Technology doesn’t change some thingsRamadhan customs prove timeless [Archives:2003/687/Community]

November 20 2003

Mahyoub Al-Kamaly
Ramadhan, a special holy month for Muslims, comes up with great, valuable concepts and practices.
Its sacredness and holiness bestow a virtuous atmosphere of sympathy and solidarity upon the people. It also makes people feel for and see through the suffering of the poor.
Life changes almost completely. Nights turns into days as most of the people stay the whole evenings awake doing things. Whatever they used to do during the day before Ramadhan is shifted to the night.
Although people suffer as they fast during the day, people are always happy in Ramadhan. Nights turn into a live hustle and bustle activity with people going out.
All in all, despite the slight differences in these customs, there are lots of common practices in many governorates of Yemen. Such customs should be preserved for they are part and parcel of our heritage.
However, the fact remains that Ramadhan is a holy and sacred month that comes to bestow a holy atmosphere and holy life among the people.
Despite the spread of information technology and other telecommunications that have flooded into our markets, Yemenis have been still desirous to perform religious rituals as well as customs during the Holy Month of Ramadhan. They have never got sidetracked by this technology revolution.
During the nights of Ramadhan, most of Yemenis find the Holy Month a great occasion that must be celebrated for gaining God's favor whether in performing His worships or holding partisan and political meetings to discuss Islamic, national as well as local issues that are of key interest.

Performing religious rituals during the Holy Month here in Yemen falls into three categories:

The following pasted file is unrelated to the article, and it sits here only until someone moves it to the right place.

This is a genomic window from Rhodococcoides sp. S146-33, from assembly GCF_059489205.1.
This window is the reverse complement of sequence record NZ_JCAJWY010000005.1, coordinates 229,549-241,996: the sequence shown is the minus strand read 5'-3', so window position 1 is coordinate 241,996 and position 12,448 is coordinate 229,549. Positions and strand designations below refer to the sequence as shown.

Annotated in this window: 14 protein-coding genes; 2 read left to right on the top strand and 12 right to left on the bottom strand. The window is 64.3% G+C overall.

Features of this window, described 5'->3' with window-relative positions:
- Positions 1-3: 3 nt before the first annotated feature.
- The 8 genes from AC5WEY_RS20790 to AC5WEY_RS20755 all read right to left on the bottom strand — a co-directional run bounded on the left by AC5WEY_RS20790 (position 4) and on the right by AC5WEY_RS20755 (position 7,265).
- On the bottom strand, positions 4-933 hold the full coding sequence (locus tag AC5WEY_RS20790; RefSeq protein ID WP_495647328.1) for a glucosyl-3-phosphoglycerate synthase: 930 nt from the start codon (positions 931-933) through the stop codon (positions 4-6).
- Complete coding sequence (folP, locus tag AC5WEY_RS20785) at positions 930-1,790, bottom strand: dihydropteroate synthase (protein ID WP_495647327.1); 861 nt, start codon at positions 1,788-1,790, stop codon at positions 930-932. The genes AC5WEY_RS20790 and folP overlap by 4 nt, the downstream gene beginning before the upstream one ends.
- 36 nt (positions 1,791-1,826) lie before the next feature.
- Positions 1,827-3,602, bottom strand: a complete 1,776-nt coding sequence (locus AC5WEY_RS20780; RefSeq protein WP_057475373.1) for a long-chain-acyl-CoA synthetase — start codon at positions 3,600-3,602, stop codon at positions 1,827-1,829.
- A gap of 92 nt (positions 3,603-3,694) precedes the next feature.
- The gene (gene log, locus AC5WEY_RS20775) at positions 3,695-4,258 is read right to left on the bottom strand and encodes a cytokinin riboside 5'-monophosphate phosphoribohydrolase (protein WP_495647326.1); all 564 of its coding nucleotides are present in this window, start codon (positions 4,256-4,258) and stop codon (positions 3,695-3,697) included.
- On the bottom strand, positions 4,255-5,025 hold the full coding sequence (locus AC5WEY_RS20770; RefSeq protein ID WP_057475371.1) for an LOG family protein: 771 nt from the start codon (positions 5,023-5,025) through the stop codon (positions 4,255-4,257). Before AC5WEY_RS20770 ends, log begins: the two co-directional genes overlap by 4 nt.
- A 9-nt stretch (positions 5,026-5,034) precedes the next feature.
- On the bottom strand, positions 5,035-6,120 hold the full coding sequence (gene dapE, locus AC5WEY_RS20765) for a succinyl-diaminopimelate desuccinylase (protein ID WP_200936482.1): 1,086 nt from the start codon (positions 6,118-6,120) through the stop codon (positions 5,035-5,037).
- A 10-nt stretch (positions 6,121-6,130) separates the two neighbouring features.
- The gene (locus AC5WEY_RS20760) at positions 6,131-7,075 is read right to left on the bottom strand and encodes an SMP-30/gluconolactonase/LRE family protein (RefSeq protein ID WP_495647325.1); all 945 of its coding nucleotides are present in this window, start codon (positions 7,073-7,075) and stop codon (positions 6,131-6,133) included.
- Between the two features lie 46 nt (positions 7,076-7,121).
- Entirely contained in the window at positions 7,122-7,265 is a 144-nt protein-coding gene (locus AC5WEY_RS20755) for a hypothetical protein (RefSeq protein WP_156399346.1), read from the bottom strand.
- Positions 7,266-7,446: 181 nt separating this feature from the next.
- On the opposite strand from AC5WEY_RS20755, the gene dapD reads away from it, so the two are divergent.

The first category performs its religious rituals in mosques where they are taken as places for performing prayers and asking God in supplication.
The second category refers to performing religious rituals in mosques and then having nightly chats.
The third category refers to performing political activity among people in the society.
The first category includes persons who are versed in Islamic jurisprudence, the judiciary, mosque preachers, guidance and endowment clerics, students affiliated to Islamic religious institutes and the old people. This category also performs the five prayers in mosques.
Following the Night Prayer, this group takes a keen interest to perform collectively the Attraweeh prayers, (Nightly Prayers performed only during Ramadhan) in mosques. Then, they exchange turns in reciting the Holy Qura'an.
The second category considers the Holy Month of Ramadhan as an invigorating opportunity for worship as well as enjoying nightly chants with relatives and friends either for discussing their related issues or sometimes restricted to holding cultural programs in the form of forums.
The second category also includes a large portion of the cultured, youths as well as the unemployed.
The third category is represented by the Yemeni political parties both in the authority and the opposition where nightly political sessions are held with its affiliates whether in villages or cities. Different international, regional or local issues are discussed by this group.
Partisan leaderships take an interest during the Holy Month of Ramadhan. They also take an interest in solving community-related issues through dialogues or restoring to arbitration and tribal norms for settling disputes.

Village and city differences
Yemenis in villages have their own tastes in performing religious rituals or practicing their traditions and customs during a whole month-long fast which are quite different for people in the capital and other main cities.
This manifests itself in the way meals are prepared and cooked during the whole month of Ramadhan.
In villages for instance, Shafoot recipe, (breadcrumbs mixed with either soup or yogurt) is directly eaten after breaking one's fast.
While villagers are gathered in circle-like groups in mosques for breaking their fast. While in cities, people sometimes break their fast with Shurba, (meat soup mixed with wheat) for compensating the body with high energy.
Few youth villages follow TV series during the month-long fast. But some of youths in the capital prefer to go to Internet cafes or watch satellite channels during nights.
The Turkish Cannon boom has been still heard in the capital and other main cities during the breaking one's fast after the sunset or before the daybreak.
The Turkish Cannon as it has been called by most of the Yemenis is used as a signal for people to break their fast after the sunset or to refrain from eating and drinking before the daybreak.
Life in a month-long fast seems to be similar with regard to performing the religious rituals which prevails some of the Arab as well as the Islamic countries, but Yemenis still have their own traditions and customs which have been still handed down from one generation to another generation.